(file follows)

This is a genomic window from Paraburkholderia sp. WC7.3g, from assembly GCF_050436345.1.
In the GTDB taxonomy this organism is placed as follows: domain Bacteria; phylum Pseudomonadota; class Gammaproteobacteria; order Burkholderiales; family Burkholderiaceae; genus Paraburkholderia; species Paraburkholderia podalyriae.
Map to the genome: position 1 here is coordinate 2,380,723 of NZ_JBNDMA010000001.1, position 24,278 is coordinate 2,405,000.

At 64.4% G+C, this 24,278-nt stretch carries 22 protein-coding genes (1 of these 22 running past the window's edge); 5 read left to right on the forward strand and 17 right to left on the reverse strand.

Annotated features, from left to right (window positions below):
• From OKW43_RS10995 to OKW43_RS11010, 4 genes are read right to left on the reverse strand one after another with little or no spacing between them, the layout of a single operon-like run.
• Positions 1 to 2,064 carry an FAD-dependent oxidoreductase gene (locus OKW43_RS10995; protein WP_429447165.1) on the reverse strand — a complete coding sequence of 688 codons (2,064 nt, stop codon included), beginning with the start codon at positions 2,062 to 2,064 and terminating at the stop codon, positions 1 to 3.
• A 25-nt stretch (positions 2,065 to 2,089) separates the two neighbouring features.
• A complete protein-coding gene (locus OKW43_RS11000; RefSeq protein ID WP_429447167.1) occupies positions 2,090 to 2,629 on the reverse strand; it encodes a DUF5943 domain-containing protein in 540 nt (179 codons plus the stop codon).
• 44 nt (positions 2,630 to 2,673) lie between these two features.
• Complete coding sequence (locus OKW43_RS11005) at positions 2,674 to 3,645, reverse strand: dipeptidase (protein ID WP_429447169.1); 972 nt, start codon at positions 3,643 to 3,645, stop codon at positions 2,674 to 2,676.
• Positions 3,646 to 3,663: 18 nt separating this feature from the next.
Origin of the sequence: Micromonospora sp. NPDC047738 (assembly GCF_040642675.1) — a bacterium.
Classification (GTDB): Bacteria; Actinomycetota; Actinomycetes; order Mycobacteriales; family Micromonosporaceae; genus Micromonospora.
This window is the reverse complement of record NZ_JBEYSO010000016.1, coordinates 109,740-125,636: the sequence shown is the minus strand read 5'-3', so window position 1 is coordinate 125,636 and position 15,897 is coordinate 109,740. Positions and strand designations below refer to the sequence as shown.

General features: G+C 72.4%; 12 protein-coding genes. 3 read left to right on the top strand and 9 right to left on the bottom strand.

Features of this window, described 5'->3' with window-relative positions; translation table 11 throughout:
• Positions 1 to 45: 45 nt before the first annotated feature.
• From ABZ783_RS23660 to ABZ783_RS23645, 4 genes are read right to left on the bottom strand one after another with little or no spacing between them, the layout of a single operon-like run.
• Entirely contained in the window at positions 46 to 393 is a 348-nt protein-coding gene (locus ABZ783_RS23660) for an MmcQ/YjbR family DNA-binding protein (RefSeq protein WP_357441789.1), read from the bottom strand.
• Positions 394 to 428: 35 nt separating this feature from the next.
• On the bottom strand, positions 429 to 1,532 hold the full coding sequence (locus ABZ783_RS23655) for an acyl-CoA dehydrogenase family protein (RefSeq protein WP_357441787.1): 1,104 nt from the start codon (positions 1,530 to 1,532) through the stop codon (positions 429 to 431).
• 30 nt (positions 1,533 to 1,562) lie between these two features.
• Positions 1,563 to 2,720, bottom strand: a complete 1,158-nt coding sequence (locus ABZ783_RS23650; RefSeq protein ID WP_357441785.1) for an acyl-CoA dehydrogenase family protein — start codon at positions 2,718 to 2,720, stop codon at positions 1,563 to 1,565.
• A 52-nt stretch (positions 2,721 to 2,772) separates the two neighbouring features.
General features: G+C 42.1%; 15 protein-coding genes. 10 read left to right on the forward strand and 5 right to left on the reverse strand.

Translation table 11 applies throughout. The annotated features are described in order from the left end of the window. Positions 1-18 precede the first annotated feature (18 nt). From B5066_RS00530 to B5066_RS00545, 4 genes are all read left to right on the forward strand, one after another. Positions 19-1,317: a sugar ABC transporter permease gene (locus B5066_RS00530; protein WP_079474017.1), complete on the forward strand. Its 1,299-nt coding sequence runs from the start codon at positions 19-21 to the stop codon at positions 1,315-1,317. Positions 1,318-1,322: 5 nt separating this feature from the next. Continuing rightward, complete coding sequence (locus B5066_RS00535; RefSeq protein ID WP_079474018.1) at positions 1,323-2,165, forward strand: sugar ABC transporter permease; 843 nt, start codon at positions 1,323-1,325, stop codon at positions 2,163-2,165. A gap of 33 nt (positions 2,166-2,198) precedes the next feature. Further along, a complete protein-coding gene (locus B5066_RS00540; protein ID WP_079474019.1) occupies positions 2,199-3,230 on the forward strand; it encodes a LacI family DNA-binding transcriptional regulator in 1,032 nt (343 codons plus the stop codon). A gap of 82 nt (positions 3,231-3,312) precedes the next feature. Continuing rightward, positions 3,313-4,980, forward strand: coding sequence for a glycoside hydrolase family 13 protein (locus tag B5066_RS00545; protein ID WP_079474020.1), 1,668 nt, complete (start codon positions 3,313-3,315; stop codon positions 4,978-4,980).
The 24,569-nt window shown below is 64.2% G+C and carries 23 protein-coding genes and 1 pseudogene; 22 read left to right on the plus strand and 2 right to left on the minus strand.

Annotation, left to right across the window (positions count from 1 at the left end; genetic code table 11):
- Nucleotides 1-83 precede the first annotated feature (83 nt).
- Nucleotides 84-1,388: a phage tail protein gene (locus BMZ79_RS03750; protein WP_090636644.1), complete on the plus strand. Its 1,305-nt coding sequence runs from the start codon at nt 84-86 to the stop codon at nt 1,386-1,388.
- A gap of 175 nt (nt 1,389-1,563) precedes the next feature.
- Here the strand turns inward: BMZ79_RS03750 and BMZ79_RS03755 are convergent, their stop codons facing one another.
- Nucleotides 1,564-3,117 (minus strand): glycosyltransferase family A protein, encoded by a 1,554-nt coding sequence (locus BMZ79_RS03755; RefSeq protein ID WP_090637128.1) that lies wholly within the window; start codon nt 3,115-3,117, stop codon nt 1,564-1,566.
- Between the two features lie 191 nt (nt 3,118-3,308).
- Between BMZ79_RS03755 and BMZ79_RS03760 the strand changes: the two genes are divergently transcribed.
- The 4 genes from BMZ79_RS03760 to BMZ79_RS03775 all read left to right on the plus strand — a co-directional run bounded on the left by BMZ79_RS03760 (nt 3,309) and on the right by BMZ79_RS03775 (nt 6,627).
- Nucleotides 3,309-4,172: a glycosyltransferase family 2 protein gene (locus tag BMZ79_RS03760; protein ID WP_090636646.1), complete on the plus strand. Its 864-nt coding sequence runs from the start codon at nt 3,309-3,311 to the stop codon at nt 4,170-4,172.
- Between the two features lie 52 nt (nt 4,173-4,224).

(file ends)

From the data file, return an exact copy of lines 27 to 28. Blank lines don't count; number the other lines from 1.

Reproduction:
Translation table 11 applies throughout. The annotated features are described in order from the left end of the window. Positions 1-18 precede the first annotated feature (18 nt). From B5066_RS00530 to B5066_RS00545, 4 genes are all read left to right on the forward strand, one after another. Positions 19-1,317: a sugar ABC transporter permease gene (locus B5066_RS00530; protein WP_079474017.1), complete on the forward strand. Its 1,299-nt coding sequence runs from the start codon at positions 19-21 to the stop codon at positions 1,315-1,317. Positions 1,318-1,322: 5 nt separating this feature from the next. Continuing rightward, complete coding sequence (locus B5066_RS00535; RefSeq protein ID WP_079474018.1) at positions 1,323-2,165, forward strand: sugar ABC transporter permease; 843 nt, start codon at positions 1,323-1,325, stop codon at positions 2,163-2,165. A gap of 33 nt (positions 2,166-2,198) precedes the next feature. Further along, a complete protein-coding gene (locus B5066_RS00540; protein ID WP_079474019.1) occupies positions 2,199-3,230 on the forward strand; it encodes a LacI family DNA-binding transcriptional regulator in 1,032 nt (343 codons plus the stop codon). A gap of 82 nt (positions 3,231-3,312) precedes the next feature. Continuing rightward, positions 3,313-4,980, forward strand: coding sequence for a glycoside hydrolase family 13 protein (locus tag B5066_RS00545; protein ID WP_079474020.1), 1,668 nt, complete (start codon positions 3,313-3,315; stop codon positions 4,978-4,980).
The 24,569-nt window shown below is 64.2% G+C and carries 23 protein-coding genes and 1 pseudogene; 22 read left to right on the plus strand and 2 right to left on the minus strand.